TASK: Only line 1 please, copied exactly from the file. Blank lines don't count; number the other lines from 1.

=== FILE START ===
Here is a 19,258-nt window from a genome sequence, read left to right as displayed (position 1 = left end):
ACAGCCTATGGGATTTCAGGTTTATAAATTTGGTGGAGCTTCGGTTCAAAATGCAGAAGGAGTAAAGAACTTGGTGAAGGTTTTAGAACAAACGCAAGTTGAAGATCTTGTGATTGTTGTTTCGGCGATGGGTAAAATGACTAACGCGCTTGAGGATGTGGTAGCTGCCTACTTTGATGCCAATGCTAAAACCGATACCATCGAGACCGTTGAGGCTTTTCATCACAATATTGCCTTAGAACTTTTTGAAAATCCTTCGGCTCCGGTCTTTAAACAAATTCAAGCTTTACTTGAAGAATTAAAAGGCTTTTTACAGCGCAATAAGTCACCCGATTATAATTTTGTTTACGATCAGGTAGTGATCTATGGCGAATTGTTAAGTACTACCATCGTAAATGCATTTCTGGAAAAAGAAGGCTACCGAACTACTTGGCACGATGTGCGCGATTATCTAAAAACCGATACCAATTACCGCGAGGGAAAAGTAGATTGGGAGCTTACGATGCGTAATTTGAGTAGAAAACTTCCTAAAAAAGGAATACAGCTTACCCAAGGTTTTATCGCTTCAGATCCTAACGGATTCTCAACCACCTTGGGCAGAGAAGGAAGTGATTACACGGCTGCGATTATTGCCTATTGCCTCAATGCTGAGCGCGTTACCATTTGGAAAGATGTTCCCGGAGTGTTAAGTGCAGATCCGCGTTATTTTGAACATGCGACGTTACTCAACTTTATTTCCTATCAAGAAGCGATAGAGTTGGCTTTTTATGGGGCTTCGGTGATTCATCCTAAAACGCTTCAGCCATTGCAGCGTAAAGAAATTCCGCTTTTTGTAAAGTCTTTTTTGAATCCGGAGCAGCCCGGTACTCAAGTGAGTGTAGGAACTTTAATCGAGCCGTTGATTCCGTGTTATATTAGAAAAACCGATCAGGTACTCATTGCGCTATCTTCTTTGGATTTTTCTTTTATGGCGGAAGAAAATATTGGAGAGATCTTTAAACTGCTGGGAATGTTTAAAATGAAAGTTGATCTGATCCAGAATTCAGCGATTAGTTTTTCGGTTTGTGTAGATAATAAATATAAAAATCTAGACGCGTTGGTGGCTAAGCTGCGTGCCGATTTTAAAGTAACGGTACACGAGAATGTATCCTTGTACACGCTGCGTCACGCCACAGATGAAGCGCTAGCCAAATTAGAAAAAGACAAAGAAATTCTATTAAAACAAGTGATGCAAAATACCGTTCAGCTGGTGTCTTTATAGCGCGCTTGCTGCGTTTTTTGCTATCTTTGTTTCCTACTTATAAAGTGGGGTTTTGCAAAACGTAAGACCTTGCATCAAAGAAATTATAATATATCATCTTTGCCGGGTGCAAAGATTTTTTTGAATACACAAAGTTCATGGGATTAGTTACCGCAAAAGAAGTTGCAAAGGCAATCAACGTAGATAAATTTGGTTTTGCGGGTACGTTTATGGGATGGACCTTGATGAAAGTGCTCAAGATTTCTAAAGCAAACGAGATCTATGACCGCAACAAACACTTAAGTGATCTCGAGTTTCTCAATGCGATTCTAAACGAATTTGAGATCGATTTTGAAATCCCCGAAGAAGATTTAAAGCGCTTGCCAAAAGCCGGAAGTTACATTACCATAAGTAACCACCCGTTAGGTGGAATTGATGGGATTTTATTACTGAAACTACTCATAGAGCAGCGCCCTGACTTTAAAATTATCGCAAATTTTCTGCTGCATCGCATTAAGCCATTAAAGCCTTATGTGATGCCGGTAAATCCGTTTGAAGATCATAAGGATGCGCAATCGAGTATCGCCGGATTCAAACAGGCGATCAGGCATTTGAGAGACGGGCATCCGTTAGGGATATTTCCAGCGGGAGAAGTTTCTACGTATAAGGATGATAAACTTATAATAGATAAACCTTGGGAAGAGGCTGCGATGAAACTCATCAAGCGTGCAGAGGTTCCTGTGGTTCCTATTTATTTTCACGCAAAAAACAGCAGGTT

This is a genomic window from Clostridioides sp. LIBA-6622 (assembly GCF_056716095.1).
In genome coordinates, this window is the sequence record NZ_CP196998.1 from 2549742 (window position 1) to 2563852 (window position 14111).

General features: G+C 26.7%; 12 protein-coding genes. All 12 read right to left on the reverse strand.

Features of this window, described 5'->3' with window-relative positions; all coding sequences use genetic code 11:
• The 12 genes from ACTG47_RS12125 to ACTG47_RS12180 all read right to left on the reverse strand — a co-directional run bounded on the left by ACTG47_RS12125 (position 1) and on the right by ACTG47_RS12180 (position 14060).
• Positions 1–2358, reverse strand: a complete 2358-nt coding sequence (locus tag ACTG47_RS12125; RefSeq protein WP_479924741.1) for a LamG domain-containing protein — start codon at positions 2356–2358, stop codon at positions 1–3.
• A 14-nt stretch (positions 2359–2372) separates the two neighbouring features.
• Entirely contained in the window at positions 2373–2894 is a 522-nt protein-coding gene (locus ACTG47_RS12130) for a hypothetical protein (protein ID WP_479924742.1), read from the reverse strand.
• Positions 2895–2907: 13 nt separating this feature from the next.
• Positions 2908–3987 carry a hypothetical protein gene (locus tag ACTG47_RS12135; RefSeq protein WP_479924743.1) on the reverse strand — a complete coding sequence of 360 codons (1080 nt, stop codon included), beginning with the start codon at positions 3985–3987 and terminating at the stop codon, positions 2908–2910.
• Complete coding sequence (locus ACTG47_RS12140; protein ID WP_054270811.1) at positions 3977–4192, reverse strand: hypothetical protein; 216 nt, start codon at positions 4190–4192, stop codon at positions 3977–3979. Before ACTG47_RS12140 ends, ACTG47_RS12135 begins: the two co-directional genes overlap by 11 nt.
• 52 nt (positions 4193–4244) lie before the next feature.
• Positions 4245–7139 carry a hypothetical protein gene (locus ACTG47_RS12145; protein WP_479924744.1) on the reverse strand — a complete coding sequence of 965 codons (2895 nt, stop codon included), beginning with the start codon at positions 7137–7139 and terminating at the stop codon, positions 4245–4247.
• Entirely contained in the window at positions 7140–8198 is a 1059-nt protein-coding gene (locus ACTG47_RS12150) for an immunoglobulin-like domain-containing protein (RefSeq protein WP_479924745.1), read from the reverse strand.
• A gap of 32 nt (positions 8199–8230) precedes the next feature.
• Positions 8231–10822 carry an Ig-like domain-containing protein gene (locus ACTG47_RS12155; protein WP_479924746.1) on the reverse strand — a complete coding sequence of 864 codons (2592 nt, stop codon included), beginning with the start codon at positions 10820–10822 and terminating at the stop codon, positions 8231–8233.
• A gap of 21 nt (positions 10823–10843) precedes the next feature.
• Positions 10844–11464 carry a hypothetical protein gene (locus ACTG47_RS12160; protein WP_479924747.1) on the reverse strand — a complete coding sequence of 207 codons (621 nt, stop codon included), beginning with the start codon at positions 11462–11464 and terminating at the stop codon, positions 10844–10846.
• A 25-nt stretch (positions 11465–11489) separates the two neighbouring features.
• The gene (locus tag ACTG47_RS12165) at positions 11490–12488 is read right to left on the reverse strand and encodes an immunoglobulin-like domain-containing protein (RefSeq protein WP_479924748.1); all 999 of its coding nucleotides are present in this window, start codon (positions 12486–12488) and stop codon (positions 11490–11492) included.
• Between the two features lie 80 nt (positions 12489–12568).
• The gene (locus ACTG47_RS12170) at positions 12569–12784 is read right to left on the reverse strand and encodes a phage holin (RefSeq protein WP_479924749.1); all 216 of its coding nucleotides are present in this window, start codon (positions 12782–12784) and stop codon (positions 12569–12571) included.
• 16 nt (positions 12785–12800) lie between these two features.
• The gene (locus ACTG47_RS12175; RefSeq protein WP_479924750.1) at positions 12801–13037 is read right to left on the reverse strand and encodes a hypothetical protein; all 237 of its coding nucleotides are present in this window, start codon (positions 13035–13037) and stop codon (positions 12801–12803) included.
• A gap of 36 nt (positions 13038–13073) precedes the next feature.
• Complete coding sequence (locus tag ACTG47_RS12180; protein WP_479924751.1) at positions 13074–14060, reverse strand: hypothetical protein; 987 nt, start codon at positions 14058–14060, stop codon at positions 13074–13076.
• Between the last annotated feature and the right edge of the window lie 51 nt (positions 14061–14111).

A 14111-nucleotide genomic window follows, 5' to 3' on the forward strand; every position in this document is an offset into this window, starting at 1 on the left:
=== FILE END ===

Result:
Here is a 19,258-nt window from a genome sequence, read left to right as displayed (position 1 = left end):